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John Williams, Gustavo Santaolalla and Gustavo Dudamel Take The Academy Behind the Score

Photo of Jacob Combs By Jacob Combs | Thompson on Hollywood June 30, 2014 at 10:49AM

If you're a music buff, especially one in Los Angeles, the names John Williams, Gustavo Santaolalla and Gustavo Dudamel are practically sacred.
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John Williams
John Williams

If you're a music buff, especially one in Los Angeles, the names John Williams, Gustavo Santaolalla and Gustavo Dudamel are practically sacred.  Next month, on July 21, the three will sit down with PBS host Tavis Smiley to discuss their inspiration as composers, the art and craft of creating a film score and the collaborative relationship between directors and composers.

John Williams, of course, is the legendary composer of films such as "Star Wars," "Jaws," "E.T. The Extra-Terrestrial" and, well, just about everything else Steven Spielberg has ever made.  He has five Oscars to his name, and 49 nominations--the most of any living individual.

Santaolalla snagged consecutive Oscars in 2005 and 2006 for "Brokeback Mountain" and "Babel."  He has scored many of Alejandro González Iñárritu's films.  Most recently, he composed the music for the video game "The Last of Us."

Gustavo Dudamel is the music director of the Los Angeles Philharmonic, a post he has held for six seasons.  He made his film composition debut with "The Liberator," the Alberto Arvelo-directed biopic about Simón Bolívar that showed at the Los Angeles Film Festival this month.  Dudamel recorded the score for the film with the Simón Bolívar Symphony Orchestra of Venezuela, where he is also the director.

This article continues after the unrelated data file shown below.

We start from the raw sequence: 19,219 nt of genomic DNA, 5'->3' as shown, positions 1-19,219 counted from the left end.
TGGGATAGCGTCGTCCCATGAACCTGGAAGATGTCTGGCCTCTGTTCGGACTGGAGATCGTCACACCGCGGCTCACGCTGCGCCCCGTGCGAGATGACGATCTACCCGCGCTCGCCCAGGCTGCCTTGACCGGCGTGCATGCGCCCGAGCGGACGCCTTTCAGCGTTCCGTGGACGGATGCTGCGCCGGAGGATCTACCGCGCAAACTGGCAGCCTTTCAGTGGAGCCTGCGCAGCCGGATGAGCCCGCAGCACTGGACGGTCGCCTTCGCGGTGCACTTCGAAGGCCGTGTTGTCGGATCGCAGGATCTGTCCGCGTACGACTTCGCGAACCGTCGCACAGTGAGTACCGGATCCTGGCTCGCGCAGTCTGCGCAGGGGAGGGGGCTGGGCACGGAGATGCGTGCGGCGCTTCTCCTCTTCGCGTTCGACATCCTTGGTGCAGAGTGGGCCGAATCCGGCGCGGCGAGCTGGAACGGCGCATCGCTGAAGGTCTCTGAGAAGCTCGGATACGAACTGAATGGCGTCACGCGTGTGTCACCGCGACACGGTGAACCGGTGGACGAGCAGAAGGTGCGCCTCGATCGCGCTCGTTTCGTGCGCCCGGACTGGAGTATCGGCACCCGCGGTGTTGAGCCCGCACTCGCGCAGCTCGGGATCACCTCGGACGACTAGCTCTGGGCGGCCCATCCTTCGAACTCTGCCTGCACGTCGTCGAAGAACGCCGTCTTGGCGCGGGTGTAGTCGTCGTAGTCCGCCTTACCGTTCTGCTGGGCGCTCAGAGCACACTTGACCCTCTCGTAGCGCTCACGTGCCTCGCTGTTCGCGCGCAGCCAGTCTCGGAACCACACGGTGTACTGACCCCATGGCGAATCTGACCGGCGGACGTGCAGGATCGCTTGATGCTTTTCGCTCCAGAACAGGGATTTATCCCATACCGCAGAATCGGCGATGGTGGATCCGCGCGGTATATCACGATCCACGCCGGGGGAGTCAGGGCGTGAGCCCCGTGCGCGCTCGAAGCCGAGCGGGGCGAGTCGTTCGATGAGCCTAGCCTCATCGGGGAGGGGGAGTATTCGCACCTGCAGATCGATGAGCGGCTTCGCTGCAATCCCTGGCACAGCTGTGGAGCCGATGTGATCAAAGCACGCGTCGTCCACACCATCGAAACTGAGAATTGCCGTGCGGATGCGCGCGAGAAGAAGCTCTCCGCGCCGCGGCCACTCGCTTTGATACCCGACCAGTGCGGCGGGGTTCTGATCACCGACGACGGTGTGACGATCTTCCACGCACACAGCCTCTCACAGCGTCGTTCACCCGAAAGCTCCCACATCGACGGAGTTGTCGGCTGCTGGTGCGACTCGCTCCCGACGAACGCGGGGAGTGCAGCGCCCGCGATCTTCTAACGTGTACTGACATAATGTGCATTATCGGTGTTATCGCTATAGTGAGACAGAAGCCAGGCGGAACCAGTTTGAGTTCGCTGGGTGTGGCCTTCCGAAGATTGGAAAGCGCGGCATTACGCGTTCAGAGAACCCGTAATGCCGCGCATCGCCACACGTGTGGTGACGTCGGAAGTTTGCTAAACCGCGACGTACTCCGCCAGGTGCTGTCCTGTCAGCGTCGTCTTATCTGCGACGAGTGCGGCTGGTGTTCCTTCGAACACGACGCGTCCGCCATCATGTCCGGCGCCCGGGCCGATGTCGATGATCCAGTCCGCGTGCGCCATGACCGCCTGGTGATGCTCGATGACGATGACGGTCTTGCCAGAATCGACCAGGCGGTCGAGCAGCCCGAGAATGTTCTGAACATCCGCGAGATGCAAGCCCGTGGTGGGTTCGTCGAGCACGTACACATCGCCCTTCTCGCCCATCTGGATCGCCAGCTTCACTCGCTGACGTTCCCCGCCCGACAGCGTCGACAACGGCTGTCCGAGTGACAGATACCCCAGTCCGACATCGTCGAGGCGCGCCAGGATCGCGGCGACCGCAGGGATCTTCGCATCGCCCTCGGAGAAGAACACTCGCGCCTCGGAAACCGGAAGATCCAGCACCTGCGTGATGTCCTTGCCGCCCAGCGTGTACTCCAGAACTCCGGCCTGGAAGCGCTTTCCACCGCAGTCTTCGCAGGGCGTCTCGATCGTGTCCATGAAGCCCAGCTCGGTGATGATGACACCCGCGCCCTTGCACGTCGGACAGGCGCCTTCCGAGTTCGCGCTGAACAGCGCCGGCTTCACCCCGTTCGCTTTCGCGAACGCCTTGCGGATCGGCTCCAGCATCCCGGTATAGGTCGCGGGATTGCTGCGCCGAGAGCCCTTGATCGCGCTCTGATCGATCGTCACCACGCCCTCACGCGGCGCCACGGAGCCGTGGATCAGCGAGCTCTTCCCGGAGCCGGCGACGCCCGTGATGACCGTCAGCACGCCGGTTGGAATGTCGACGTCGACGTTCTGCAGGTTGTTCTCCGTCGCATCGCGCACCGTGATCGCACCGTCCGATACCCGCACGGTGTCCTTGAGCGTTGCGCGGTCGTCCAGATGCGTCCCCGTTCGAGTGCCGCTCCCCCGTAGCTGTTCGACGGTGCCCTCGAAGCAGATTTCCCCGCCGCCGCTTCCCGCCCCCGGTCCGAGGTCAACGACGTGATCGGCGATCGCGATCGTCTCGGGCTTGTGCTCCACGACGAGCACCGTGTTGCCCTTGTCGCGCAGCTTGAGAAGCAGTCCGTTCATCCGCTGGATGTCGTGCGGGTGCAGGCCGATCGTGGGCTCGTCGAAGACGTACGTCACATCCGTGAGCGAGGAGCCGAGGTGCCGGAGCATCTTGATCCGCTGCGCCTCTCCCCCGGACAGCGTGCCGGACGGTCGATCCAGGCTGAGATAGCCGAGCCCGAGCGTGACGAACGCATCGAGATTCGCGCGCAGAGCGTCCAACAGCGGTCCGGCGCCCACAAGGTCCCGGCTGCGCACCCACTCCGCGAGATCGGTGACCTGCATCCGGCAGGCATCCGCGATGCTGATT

The Academy's "Behind the Score: The Art of the Film Composer" will take place at 7:30 on July 21 at the Bing Theater in Los Angeles.  Tickets are available online at oscars.org.

This article is related to: John Williams, Oscars, Sound and Score, Academy of Motion Pictures Arts and Sciences, Los Angeles


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Thompson on Hollywood

Born and raised in Manhattan, Anne Thompson grew up going to the Thalia and The New Yorker and wound up at grad Cinema Studies at NYU. She worked at United Artists and Film Comment before heading west as that magazine's west coast editor. She wrote for the LA Weekly, Sight and Sound, Empire, The New York Times and Entertainment Weekly before serving as West Coast Editor of Premiere. She wrote for The Washington Post, The London Observer, Wired, More, and Vanity Fair, and did staff stints at The Hollywood Reporter and Variety. She eventually took her blog Thompson on Hollywood to Indiewire. She taught film criticism at USC Critical Studies, and continues to host the fall semester of “Sneak Previews” for UCLA Extension.